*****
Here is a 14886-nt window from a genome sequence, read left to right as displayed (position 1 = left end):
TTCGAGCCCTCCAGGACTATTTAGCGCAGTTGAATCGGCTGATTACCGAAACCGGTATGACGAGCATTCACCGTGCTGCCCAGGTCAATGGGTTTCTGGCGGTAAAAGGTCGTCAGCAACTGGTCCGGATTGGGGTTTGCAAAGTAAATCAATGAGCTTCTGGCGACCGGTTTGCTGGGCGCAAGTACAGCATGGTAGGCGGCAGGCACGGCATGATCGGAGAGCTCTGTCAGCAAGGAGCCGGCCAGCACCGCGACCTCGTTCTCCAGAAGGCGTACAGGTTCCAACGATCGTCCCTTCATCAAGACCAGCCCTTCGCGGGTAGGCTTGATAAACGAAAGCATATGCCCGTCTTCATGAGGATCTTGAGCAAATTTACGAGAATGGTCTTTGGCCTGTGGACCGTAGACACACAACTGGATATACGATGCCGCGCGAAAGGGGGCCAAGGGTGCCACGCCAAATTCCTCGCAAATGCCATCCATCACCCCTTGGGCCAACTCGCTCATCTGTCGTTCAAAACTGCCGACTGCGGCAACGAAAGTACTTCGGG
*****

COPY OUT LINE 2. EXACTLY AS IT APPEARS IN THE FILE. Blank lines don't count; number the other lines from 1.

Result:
TTCGAGCCCTCCAGGACTATTTAGCGCAGTTGAATCGGCTGATTACCGAAACCGGTATGACGAGCATTCACCGTGCTGCCCAGGTCAATGGGTTTCTGGCGGTAAAAGGTCGTCAGCAACTGGTCCGGATTGGGGTTTGCAAAGTAAATCAATGAGCTTCTGGCGACCGGTTTGCTGGGCGCAAGTACAGCATGGTAGGCGGCAGGCACGGCATGATCGGAGAGCTCTGTCAGCAAGGAGCCGGCCAGCACCGCGACCTCGTTCTCCAGAAGGCGTACAGGTTCCAACGATCGTCCCTTCATCAAGACCAGCCCTTCGCGGGTAGGCTTGATAAACGAAAGCATATGCCCGTCTTCATGAGGATCTTGAGCAAATTTACGAGAATGGTCTTTGGCCTGTGGACCGTAGACACACAACTGGATATACGATGCCGCGCGAAAGGGGGCCAAGGGTGCCACGCCAAATTCCTCGCAAATGCCATCCATCACCCCTTGGGCCAACTCGCTCATCTGTCGTTCAAAACTGCCGACTGCGGCAACGAAAGTACTTCGGG